Session 10. Data & Analytics
• There are three principles of data and analytics:
- Give your data a job.
- Hypothesis testing converts questions into strategies.
- Context lets you account for the unmeasurable.
• Tracking is half of media buying—it’s part 2 of media buying. Part 1 of media buying is understanding the market, coming up with creative concepts, and building everything out on whatever platform you’ve chosen. Part 2 of media buying is trying to figure if you should scale something, test something new, or turn something off, and tracking is what will allow you to decide—if you’re not keeping an eye on what’s going on, there’s no way you can make decisions about whether your ads are working or not.
• One reason why it’s so important to have a tracking plan is that Facebook and Google are credit hogs. You want to validate and verify performance with a third-party source (e.g., Google Analytics).
• There are three big benefits of tracking:
- Prove your value to your clients (or boss).
- Optimize based on data, not guesses: When you feel like an ad is not working and you have data to show you what’s going on, you don’t have to waste your time trying to come up with a new creative or whatever.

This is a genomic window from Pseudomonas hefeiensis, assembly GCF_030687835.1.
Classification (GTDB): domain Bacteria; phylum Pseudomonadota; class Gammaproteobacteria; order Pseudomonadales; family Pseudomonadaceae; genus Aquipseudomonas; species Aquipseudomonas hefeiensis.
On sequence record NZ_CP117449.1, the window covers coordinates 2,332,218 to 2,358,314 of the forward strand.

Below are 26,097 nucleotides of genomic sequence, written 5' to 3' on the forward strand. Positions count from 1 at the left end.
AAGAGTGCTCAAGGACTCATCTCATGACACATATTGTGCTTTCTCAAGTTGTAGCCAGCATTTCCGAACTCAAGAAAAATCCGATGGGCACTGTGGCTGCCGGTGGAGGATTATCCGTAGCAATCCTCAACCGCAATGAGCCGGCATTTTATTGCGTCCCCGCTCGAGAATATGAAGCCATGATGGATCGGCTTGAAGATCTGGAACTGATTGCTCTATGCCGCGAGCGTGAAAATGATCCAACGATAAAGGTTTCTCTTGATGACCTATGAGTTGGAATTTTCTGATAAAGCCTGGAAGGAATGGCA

- Make performance predictable: When you’re just starting, you’ll spend your time throwing stuff at the wall and see what sticks (i.e., you’ll try to make some smart decisions when deciding what a good cost per lead or good cost per acquisition is). Once you’ve gotten really comfortable and familiar with the data in your business, you can start to predict what your results we’ll be every time you spend a certain amount of money.
• Data is confidence. It gives you the security that your ideas, beliefs, and strategy are doing what you think they should do; when they aren’t, it gives you the confidence to decide on the changes that you need to make.
• An analyst’s responsibilities:
- Funnel performance tracking: Keeping an eye on how well people that visit your site with the intent of purchase are move from visitor to buyer.
- Providing campaign red light/yellow light/green light: Essentially saying whether a campaign should be turned off immediately (red light), whether it needs optimization (yellow light), or whether it’s good and/or ready for scale (green light).
- Long term lead and customer valuation.
- Reviewing and doing quality insurance (QA) for campaign tracking—should be done before launching: The analyst should be able to say whether the Facebook events are set up right (e.g. knowing which products were bought).
- Deep-dive metric reviews: Going into GA and figure out information about the audience and other smart stuff to tell the media buyer.
• When you’re looking at what’s happening in your sales funnels, it’s really smart to filter the traffic to only look at how Facebook is performing because you might have a sales funnel or a checkout flow that’s working extremely well for your email but the Facebook traffic isn’t performing as well—you don’t want to mistakenly think that Facebook is the cause and spend more money on it. You want to look only at visitors that came from FB with the medium of CPC.